“And I think he took that to heart and played really well. And I’ll give him a lot of credit for the game that we had on Saturday, because there were a lot of times in the run game and in protection that he matched up one-on-one with a really big nose guard and if you can run the ball against a 3-4 defense, then your center’s doing something well.”
Wang had 16 knockdowns against Miami, earning ACC Offensive Lineman of the Week honors.
– Receivers coach Aaron Moorhead was just as psyched about his group’s blocking. He said his group had seven downfield blocks that helped spring runs of 15 yards or more, the most he’s ever seen.
“The hustle plays, the blocking, is what makes you proud as a coach,” he said. “You understand those guys are working their butt off.”
– D.J. Coles stood out as a perimeter blocker. Running backs coach Shane Beamer drew from his dad Frank‘s well to praise him.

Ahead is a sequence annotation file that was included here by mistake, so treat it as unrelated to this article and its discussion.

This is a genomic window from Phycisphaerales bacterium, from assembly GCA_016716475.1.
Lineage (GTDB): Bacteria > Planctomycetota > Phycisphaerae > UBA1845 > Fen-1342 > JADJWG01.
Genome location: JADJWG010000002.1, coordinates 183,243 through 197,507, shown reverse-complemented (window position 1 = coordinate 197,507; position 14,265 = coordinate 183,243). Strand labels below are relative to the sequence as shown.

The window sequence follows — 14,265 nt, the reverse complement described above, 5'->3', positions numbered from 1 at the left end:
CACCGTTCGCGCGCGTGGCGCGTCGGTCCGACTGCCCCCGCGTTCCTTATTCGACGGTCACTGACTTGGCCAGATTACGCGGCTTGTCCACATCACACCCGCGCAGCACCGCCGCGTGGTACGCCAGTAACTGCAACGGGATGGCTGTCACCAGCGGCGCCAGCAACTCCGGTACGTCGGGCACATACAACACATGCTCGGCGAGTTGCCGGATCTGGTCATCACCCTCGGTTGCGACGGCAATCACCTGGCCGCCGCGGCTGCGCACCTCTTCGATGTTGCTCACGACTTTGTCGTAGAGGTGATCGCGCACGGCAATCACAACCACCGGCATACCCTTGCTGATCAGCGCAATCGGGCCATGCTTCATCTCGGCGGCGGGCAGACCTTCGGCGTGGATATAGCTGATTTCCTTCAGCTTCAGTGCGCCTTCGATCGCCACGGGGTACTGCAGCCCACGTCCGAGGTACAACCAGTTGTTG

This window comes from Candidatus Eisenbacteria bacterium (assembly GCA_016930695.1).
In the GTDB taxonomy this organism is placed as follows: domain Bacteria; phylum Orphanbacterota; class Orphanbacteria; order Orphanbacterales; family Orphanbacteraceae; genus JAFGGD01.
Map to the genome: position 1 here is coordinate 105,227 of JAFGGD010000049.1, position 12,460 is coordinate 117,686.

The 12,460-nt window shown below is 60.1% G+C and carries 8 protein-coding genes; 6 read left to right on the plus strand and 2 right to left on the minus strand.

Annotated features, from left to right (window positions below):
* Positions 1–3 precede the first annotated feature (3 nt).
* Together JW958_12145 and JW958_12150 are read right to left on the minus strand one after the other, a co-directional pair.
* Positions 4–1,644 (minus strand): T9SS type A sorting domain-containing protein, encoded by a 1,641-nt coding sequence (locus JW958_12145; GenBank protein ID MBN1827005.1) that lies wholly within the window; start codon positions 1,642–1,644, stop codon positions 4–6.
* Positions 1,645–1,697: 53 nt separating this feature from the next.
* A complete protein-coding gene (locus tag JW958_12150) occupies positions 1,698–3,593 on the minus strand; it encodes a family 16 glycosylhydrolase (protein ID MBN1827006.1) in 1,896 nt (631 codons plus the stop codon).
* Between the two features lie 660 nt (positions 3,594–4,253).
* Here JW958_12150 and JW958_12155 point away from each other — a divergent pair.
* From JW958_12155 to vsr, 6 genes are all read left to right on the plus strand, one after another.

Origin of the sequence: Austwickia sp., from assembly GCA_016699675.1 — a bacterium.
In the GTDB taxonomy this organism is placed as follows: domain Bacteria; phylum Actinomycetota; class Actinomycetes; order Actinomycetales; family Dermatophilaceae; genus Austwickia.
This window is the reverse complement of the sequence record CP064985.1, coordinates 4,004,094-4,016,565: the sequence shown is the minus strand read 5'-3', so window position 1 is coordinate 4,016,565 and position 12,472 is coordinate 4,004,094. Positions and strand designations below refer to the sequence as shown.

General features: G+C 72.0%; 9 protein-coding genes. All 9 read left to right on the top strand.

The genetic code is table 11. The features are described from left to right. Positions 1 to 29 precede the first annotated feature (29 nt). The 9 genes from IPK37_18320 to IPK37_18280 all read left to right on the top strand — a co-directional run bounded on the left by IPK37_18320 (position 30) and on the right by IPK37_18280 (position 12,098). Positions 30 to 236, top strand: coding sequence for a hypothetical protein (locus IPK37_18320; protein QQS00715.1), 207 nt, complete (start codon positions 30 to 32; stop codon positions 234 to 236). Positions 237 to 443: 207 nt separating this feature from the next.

“D.J. was, to quote my dad, getting after people,” Shane said. “He flat got after you, I think is what he says. He was getting after people.
– Receiver Josh Stanford said he heard — and he emphasized that he was unsure if it was true or not — that the Miami coaches in the essentially said everybody’s job in the secondary is open for the taking after the way Virginia Tech shredded the ‘Canes last week.
Does that make him feel good as one of the receivers who was a part of that?
“Not really, because we want them to beat Duke,” he said to a chorus of guffaws from reporters.
– Right guard Andrew Miller was asked if he would have to manage emotions on Senior Day, which he said will be “bittersweet” day.
“Managing emotions? I’m not a very emotional guy,” he said. “I’ll leave that up to my sister.”
– It might be emotional for some players, though. Linebacker Jack Tyler, a former walk-on whose dream it was to play at Virginia Tech, said the years have flown by in Blacksburg.